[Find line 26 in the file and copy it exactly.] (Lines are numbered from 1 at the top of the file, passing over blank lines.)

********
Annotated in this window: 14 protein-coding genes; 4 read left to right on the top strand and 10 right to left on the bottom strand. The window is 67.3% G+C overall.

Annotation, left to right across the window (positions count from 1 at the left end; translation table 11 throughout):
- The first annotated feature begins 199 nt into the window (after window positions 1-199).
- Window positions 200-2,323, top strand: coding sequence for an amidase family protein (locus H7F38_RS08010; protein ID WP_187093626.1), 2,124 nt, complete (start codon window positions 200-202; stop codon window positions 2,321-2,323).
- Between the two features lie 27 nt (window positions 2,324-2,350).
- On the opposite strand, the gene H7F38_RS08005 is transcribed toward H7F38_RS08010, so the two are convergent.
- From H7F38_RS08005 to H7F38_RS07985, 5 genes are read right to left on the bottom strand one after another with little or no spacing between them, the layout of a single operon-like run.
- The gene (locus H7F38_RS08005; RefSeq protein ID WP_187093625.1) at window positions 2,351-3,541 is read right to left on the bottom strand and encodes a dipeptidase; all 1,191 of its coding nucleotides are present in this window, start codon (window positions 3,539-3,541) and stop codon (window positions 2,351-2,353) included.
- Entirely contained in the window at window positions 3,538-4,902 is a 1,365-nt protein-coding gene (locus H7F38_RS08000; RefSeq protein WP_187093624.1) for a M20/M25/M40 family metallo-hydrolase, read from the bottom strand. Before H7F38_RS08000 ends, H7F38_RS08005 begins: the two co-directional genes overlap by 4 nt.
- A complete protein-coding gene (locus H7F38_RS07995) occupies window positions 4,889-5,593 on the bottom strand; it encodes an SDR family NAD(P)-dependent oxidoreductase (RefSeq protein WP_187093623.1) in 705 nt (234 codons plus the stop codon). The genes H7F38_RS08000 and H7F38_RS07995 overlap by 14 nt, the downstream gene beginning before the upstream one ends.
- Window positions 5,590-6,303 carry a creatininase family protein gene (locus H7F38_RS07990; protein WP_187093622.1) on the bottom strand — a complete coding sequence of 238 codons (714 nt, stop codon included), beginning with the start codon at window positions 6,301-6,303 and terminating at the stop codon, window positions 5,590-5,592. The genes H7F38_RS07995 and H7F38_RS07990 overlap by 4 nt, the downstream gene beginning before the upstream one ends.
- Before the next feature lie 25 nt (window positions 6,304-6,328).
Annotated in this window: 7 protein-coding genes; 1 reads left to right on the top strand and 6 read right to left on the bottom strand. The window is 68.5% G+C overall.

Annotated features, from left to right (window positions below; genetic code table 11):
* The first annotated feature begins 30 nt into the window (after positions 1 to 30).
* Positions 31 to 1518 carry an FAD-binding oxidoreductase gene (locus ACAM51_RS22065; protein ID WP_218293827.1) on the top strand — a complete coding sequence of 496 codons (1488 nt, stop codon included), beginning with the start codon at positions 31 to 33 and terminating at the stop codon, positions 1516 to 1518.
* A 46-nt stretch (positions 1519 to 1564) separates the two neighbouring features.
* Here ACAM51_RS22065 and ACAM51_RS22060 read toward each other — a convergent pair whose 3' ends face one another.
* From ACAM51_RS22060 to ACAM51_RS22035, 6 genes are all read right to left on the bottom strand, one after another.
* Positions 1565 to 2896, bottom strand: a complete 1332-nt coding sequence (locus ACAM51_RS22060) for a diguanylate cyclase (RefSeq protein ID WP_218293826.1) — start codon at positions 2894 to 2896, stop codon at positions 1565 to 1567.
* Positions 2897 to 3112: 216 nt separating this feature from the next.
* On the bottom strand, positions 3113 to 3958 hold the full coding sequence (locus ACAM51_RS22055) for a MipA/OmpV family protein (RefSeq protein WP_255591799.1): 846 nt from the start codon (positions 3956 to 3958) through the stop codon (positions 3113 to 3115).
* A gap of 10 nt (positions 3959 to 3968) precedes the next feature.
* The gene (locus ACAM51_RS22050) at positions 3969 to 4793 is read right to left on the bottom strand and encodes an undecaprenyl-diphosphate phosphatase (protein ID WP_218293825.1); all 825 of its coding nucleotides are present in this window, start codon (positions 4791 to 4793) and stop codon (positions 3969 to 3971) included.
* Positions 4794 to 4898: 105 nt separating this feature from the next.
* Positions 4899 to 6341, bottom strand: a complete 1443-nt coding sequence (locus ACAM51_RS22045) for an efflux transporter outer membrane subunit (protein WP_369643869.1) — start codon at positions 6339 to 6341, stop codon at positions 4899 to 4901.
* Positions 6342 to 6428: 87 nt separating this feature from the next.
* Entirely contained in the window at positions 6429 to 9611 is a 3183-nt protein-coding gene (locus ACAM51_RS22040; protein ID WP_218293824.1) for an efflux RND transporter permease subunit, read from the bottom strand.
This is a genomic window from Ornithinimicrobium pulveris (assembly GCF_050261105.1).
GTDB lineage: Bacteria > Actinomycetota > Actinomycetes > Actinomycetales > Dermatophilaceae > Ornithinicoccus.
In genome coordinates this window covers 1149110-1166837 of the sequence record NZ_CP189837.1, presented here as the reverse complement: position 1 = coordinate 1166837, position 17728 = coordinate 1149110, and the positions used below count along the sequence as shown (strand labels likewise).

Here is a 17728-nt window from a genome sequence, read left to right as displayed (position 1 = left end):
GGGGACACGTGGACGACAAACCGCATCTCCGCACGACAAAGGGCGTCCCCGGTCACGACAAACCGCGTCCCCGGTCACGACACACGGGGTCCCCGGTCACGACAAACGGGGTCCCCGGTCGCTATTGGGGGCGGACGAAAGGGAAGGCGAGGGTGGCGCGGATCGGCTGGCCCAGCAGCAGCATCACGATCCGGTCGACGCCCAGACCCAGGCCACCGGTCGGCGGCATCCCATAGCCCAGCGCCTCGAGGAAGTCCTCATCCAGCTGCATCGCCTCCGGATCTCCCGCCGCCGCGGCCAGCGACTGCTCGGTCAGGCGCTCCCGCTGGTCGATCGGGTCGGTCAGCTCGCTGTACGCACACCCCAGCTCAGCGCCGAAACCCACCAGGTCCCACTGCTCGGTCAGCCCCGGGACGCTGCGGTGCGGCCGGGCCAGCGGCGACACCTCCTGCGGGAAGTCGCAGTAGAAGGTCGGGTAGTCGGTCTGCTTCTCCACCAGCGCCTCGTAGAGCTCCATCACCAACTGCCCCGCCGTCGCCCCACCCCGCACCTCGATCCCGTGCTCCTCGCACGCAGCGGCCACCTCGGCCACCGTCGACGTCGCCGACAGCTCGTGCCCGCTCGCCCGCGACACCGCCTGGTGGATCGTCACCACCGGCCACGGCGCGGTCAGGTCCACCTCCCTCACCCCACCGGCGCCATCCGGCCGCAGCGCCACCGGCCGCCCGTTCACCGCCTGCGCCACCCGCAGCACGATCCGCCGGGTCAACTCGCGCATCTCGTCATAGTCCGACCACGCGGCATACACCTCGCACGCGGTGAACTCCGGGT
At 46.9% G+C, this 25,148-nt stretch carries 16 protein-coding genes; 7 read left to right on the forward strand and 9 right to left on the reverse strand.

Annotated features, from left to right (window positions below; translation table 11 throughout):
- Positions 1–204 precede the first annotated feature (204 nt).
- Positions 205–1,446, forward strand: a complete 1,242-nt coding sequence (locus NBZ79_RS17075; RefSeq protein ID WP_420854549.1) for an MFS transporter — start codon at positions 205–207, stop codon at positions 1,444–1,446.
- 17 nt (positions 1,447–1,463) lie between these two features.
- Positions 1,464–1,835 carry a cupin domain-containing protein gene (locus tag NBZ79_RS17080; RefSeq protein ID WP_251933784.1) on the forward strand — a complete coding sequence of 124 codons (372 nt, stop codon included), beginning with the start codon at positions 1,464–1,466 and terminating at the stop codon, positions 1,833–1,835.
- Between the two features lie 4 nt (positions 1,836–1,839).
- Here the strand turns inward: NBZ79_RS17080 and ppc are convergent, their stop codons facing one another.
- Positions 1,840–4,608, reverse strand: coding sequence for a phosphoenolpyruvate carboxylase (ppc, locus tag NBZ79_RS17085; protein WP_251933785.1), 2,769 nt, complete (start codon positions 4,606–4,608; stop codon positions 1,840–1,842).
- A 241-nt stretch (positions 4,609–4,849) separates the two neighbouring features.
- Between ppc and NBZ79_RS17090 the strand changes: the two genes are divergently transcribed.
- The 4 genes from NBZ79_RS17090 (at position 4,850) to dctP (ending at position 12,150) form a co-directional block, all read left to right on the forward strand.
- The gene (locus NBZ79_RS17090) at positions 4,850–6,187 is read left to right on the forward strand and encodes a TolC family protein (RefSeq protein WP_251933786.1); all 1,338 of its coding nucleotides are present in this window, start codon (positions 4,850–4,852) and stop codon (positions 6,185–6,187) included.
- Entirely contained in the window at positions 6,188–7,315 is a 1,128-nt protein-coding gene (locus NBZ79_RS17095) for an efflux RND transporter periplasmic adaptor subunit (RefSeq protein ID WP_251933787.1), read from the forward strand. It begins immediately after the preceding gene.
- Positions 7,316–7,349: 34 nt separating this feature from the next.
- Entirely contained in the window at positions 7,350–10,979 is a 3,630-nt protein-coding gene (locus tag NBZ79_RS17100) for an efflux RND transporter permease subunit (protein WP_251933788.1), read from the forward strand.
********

* Positions 4899 to 6341, bottom strand: a complete 1443-nt coding sequence (locus ACAM51_RS22045) for an efflux transporter outer membrane subunit (protein WP_369643869.1) — start codon at positions 6339 to 6341, stop codon at positions 4899 to 4901.